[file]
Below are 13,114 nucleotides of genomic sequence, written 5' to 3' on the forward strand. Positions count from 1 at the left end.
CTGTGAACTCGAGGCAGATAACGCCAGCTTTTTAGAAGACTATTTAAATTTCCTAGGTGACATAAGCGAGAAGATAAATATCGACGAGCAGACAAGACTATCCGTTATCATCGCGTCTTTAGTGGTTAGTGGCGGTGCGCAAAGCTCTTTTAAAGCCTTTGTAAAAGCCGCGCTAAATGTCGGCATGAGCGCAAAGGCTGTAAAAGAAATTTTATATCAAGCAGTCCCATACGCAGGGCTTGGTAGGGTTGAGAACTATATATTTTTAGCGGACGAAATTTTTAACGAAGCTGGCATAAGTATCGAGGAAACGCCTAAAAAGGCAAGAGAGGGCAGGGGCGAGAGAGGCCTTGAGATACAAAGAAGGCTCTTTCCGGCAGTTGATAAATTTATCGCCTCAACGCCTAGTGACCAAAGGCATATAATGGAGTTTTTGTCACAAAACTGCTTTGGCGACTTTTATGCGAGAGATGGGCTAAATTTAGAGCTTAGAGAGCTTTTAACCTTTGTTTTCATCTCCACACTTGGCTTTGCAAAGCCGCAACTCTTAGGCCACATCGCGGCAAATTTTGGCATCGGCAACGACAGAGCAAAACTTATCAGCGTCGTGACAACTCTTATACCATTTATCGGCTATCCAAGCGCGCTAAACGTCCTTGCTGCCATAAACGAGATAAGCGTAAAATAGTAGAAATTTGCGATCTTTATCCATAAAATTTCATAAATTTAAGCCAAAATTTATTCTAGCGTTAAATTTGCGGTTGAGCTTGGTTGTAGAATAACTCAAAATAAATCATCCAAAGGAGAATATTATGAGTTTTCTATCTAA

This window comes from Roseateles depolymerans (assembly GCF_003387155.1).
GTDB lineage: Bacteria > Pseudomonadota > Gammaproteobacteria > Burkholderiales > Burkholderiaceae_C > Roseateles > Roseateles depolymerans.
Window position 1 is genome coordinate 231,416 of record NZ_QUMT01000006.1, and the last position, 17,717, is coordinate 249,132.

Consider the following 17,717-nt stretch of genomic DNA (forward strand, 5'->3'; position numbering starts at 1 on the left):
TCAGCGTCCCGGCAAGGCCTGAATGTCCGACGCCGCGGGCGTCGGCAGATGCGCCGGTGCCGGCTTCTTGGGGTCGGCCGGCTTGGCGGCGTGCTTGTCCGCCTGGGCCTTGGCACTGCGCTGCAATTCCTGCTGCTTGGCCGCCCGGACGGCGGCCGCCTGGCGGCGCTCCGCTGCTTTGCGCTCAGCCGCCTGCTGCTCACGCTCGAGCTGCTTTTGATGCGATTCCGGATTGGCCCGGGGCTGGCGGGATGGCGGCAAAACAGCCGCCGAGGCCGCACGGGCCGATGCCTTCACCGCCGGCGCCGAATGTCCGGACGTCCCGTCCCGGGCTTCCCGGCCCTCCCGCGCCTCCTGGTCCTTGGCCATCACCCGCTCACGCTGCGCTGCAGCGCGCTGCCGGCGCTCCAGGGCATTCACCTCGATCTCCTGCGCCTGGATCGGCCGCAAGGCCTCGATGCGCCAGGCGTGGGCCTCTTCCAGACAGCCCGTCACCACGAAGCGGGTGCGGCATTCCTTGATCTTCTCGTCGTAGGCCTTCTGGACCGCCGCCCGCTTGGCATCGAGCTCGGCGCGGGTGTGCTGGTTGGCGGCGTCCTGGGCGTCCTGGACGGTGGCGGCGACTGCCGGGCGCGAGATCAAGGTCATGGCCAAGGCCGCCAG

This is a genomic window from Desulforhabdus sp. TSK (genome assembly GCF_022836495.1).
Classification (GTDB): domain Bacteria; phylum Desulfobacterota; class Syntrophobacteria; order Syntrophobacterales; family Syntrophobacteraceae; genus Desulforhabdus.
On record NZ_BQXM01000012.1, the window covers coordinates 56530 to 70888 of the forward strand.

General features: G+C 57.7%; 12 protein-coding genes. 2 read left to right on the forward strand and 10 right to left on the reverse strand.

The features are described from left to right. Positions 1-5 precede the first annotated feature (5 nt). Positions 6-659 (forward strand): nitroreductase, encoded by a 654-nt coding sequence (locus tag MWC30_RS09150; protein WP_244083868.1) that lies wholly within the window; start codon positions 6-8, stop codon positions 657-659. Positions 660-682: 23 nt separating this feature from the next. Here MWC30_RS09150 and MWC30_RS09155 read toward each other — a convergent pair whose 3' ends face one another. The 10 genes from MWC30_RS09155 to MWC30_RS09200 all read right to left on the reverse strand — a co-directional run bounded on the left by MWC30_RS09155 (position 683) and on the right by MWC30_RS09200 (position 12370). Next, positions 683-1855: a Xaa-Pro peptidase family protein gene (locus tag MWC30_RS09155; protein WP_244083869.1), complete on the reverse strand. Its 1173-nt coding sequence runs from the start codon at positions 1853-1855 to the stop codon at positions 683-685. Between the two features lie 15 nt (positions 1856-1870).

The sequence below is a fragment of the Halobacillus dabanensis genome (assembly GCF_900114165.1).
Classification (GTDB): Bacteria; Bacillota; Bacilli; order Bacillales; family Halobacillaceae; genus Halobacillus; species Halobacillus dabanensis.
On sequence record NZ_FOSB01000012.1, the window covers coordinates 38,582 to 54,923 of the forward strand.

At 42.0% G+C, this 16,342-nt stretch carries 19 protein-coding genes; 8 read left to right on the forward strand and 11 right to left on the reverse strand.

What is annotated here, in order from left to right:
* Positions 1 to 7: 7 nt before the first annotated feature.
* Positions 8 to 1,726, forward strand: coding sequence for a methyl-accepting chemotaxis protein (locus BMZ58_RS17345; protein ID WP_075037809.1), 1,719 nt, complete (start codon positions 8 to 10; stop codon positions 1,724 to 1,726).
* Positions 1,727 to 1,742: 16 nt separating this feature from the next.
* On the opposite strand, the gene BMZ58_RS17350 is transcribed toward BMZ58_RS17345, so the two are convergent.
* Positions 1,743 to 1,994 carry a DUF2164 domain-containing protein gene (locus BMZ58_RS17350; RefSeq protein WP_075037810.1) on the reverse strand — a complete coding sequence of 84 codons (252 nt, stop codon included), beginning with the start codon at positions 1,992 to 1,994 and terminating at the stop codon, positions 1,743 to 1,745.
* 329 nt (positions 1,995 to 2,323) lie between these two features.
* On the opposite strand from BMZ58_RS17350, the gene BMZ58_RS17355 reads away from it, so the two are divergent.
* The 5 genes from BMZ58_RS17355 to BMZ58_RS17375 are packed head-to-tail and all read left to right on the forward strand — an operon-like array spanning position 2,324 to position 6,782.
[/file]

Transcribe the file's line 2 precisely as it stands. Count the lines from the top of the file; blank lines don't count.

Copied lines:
CTGTGAACTCGAGGCAGATAACGCCAGCTTTTTAGAAGACTATTTAAATTTCCTAGGTGACATAAGCGAGAAGATAAATATCGACGAGCAGACAAGACTATCCGTTATCATCGCGTCTTTAGTGGTTAGTGGCGGTGCGCAAAGCTCTTTTAAAGCCTTTGTAAAAGCCGCGCTAAATGTCGGCATGAGCGCAAAGGCTGTAAAAGAAATTTTATATCAAGCAGTCCCATACGCAGGGCTTGGTAGGGTTGAGAACTATATATTTTTAGCGGACGAAATTTTTAACGAAGCTGGCATAAGTATCGAGGAAACGCCTAAAAAGGCAAGAGAGGGCAGGGGCGAGAGAGGCCTTGAGATACAAAGAAGGCTCTTTCCGGCAGTTGATAAATTTATCGCCTCAACGCCTAGTGACCAAAGGCATATAATGGAGTTTTTGTCACAAAACTGCTTTGGCGACTTTTATGCGAGAGATGGGCTAAATTTAGAGCTTAGAGAGCTTTTAACCTTTGTTTTCATCTCCACACTTGGCTTTGCAAAGCCGCAACTCTTAGGCCACATCGCGGCAAATTTTGGCATCGGCAACGACAGAGCAAAACTTATCAGCGTCGTGACAACTCTTATACCATTTATCGGCTATCCAAGCGCGCTAAACGTCCTTGCTGCCATAAACGAGATAAGCGTAAAATAGTAGAAATTTGCGATCTTTATCCATAAAATTTCATAAATTTAAGCCAAAATTTATTCTAGCGTTAAATTTGCGGTTGAGCTTGGTTGTAGAATAACTCAAAATAAATCATCCAAAGGAGAATATTATGAGTTTTCTATCTAA